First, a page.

Ibn Abd al-Wahhab's descendents are known today as "Al al-Shaykh" ("House of the Shaykh"). The family of Al al-Shaykh has included several religious scholars, including the former grand mufti of Saudi Arabia, Muhammad ibn Ibrahm Al al-Shaykh, who issued the fatwa calling for the abdication of King Saud in 1964. Both the current Saudi minister of justice and the current grand mufti of Saudi Arabia are also descendents of Ibn Abd al-Wahhab.


Perceptions of ibn 'Abd al-Wahhab are varied. To many Muslims of the Salafi persuasion, ibn 'Abd al-Wahhab is a significant luminary in the proud tradition of Islamic scholarship. A great number of lay Sunni Muslims regard him as a pious scholar whose interpretations of the Qur'an and Hadith were nevertheless out of step with the mainstream of Islamic thought, and thus discredited. Some scholars regard him as a pious scholar who called people back to worship of Allah according to the Qur'an and Sunnah. Others, often Sufis, regard him as a one who stopped at nothing to gain power and manipulate others. Natana DeLong-Bas, meanwhile, has recently published a self-described "controversial" book that complicates the idea that ibn 'Abd al-Wahhab contributed to the "militant stance of contemporary jihadism.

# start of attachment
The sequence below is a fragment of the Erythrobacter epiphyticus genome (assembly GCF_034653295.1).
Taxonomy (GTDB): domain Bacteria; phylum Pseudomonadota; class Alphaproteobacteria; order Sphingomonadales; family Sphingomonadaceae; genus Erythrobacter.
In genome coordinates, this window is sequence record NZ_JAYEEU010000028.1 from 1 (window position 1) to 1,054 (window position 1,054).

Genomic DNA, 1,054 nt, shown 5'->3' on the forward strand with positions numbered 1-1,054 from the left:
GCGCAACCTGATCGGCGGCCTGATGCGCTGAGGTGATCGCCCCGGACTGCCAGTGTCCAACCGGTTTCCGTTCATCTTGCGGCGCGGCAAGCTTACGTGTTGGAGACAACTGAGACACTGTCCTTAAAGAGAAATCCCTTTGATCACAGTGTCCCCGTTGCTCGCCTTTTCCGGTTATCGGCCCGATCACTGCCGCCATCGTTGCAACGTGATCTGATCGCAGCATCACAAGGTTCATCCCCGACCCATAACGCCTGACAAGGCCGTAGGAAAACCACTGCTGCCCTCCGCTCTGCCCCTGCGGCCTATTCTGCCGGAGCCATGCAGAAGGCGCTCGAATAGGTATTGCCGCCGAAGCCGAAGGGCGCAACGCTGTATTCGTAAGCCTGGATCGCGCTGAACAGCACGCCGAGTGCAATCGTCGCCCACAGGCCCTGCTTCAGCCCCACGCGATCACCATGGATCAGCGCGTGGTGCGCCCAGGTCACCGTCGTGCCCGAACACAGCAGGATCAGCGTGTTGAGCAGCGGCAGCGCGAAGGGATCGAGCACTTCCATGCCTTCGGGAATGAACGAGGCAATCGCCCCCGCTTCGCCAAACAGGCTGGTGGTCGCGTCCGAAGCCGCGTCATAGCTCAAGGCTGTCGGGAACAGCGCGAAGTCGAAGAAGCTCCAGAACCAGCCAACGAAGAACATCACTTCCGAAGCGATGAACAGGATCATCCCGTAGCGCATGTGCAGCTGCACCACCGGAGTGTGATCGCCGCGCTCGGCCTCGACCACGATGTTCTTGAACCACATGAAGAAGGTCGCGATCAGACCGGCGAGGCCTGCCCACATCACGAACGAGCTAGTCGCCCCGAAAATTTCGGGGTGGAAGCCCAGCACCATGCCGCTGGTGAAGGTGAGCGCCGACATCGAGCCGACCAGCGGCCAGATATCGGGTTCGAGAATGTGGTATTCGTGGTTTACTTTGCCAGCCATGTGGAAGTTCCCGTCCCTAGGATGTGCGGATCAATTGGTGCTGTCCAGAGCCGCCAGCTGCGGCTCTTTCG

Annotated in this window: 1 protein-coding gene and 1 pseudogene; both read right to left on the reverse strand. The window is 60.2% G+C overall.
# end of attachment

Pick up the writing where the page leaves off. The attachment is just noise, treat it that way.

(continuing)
• Usuulu Thalaatha (The Three Fundamental Principles)
  • Al Qawaaid Al ‘Arbaa’ (The Four Fundamental Principles)
  • ''The Six Fundamental Principles
  • Adab al-Mashy Ila as-Salaa (Manners of Walking to the Prayer)
  • Usul al-Iman (Foundations of Faith)
  • Fada`il al-Islam (Excellent Virtues of Islam)
  • Fada`il al-Qur’an (Excellent Virtues of the Qur’an)
  • Kitab at-Tauhid (The Book of the Unity of God)
  • Kitab Kashf as-Shubuhat (The Book of Clarification of Uncertainties)
  • Majmu’a al-Hadith ‘Ala Abwab al-Fiqh {Compendium of the Hadith on the Main Topics of the Fiqh (Islamic Jurisprudence)}